When a panel of three esteemed IABC Gold Quill winners and judges recently shared their insights with SF IABC members, their pointers echoed the soundest principles of communications strategy: Start with clear business-based objectives, tie tactics to those objectives, measure strategically and tell a good story.

“The Gold Quills I won were ‘tent pole moments’ for my company,” said Jenifer Bice, senior director, Event Solutions, at Walmart. “Start your planning with what you want to achieve and what success looks like. Clearly tie that to objectives. Don’t try to just back into it when writing your Gold Quill submission.”

During “Secrets to Gold Quill Success,” panelists agreed: When planning your communications strategy — and, subsequently, planning your Gold Quill entry — clear-cut objectives that marry up to your metrics are paramount.

Measurement matters

“Measurement trips up entries,” advised Jeff Rader, communications consultant with Resources Global Professionals and past president of SF IABC. “Show what people are going to do differently. Don’t use impressions as a metric. It only shows that people saw the communication, not whether their behavior or attitude changed as a result.”

Data play a big role in Gold Quill submissions, just like they do in communications strategies. To be effective, they have to tie to the business. Peter Vogt, global head of Employee Engagement and interim lead for Diversity, Equity and Inclusions at Splunk, advocates partnering with the finance and strategy organizations at your company. “Ask them, ‘how would you measure impact? What would you say is successful about…?’ Start by understanding the strategic impact.”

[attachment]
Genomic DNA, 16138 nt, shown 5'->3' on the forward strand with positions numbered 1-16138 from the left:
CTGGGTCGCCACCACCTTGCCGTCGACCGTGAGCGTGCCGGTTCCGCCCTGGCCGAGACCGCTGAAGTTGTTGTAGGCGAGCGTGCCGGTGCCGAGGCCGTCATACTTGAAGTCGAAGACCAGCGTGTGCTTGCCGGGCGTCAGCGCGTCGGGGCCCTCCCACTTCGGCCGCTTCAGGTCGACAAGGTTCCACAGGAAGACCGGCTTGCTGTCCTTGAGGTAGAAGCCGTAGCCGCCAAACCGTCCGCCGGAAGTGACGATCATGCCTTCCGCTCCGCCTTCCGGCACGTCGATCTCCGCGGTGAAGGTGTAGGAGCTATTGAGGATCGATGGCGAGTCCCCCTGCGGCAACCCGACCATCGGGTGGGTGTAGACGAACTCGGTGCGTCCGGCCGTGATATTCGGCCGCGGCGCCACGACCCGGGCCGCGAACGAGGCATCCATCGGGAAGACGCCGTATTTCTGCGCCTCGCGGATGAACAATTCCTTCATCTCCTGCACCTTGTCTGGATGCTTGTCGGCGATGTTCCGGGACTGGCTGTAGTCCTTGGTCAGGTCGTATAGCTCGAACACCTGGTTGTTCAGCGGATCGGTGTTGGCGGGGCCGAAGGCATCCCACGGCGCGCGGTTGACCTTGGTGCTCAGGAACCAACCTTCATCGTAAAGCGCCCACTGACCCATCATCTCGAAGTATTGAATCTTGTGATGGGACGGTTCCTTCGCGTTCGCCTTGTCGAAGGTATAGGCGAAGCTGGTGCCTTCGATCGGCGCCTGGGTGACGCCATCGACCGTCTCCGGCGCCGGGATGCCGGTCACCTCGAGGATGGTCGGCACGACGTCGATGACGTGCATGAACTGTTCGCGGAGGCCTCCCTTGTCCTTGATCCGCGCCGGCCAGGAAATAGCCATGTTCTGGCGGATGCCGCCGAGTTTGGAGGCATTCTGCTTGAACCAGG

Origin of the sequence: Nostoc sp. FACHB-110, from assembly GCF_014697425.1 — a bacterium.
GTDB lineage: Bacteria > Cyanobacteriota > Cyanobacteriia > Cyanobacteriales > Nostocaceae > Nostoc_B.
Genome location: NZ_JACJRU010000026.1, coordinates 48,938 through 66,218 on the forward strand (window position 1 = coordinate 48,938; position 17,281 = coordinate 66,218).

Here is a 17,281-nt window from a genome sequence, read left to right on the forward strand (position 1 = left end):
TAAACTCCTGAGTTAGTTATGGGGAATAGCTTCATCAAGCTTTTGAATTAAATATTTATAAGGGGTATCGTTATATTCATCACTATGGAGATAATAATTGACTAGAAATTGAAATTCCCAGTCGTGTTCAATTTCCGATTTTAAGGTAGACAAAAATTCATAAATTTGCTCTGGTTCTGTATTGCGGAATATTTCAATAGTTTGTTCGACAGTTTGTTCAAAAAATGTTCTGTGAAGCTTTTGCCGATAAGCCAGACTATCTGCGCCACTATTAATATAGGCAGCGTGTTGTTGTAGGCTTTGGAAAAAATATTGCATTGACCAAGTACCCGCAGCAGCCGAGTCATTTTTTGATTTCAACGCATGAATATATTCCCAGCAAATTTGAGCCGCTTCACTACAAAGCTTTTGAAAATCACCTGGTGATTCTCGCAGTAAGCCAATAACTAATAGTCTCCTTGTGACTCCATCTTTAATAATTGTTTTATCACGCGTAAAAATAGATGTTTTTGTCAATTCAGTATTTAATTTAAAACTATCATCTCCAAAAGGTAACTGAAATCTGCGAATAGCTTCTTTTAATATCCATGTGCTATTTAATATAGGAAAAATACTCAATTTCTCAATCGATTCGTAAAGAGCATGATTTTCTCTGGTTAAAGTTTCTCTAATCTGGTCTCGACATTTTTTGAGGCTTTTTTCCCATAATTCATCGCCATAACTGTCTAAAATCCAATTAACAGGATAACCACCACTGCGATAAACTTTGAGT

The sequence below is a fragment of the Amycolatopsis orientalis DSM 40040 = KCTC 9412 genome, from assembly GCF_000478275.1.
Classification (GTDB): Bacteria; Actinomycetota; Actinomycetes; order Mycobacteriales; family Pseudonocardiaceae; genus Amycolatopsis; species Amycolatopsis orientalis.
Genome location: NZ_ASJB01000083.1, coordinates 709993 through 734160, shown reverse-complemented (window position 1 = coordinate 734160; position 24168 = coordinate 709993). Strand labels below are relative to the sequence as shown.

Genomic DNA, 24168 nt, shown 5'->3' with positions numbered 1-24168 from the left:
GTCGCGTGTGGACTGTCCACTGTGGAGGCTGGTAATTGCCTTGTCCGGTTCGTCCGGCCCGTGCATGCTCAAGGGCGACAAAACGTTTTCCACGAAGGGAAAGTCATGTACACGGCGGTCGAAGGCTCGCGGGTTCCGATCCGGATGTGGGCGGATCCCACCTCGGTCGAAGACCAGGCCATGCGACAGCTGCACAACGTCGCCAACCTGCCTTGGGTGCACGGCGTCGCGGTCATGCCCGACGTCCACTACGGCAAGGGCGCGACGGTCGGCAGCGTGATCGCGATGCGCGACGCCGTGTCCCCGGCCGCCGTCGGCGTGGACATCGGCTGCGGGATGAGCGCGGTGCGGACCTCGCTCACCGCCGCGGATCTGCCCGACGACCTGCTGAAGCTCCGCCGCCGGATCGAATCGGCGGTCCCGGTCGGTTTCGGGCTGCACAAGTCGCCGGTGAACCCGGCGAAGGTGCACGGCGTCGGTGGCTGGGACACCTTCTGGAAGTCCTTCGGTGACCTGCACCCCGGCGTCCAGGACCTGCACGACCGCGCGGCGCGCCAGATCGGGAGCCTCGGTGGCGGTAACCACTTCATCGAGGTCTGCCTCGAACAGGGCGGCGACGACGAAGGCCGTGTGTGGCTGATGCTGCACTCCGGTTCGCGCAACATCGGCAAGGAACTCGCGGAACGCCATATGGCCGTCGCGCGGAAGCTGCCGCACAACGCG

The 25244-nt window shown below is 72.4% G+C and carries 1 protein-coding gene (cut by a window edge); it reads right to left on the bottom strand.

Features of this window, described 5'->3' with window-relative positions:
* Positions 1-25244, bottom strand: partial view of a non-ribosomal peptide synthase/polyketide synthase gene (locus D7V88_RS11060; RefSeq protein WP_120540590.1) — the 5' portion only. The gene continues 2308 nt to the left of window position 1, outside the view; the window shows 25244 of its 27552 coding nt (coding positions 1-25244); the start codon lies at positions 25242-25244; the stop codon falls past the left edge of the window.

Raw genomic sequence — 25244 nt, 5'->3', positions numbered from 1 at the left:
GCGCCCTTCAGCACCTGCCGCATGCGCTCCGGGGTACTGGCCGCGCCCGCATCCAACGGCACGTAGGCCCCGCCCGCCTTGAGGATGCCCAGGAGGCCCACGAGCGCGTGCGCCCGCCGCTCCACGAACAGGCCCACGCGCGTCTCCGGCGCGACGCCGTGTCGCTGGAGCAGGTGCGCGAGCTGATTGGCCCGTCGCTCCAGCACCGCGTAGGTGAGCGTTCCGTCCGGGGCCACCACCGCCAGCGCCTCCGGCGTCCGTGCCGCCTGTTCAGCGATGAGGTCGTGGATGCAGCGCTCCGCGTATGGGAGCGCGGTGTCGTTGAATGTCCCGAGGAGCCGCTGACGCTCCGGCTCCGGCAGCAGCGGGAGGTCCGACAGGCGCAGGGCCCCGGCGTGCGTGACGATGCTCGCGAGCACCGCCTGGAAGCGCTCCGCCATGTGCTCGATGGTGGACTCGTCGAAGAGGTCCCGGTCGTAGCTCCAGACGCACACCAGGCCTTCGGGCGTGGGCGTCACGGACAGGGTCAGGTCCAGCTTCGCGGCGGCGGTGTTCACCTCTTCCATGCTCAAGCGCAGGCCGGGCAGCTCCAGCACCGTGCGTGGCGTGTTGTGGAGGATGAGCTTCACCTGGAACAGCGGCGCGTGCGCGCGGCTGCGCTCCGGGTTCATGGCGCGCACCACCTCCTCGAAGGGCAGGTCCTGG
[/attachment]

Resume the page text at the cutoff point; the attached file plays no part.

Bice and Rader agreed. “Listen to what business leaders are saying and ask questions at the front end,” Bice suggested. “As a communicator, be a businessperson first,” added Rader.

Tips for writing a successful submission

Does the communication project you’re submitting have to be big, sexy, well resourced? Absolutely not, especially if you keep these tips in mind:

  • Weave your objectives into your narrative.
  • Don’t make the judges work hard to figure out the story.
  • Lay out the background and obstacles.
  • Be clear about which work samples support which elements of your entry, and think carefully about the work samples you include.

Sometimes, the fewer resources you have, the more creative you have to be in planning and executing your communication project. If that was your situation, show it in your submission.

Another tip: Consider first entering your project in a regional Silver Quill program, like the Pacific Plains Region Silver Quill Awards. That experience can strengthen your entry when you submit it for a Gold Quill.

Feedback is a gift

“While it’s great to win a Gold Quill, one of the biggest benefits of submitting is the feedback you get,” said Rader. Judges are extremely thoughtful in their assessment of each entry, and each entry is evaluated on its own merit, not against other entries. If judges encourage you to make changes and resubmit next year, you should consider that.

Dani Townsend is vice president, Communications, for the San Francisco chapter of IABC and leads Employee Communications for CSAA Insurance Group, a AAA Insurer.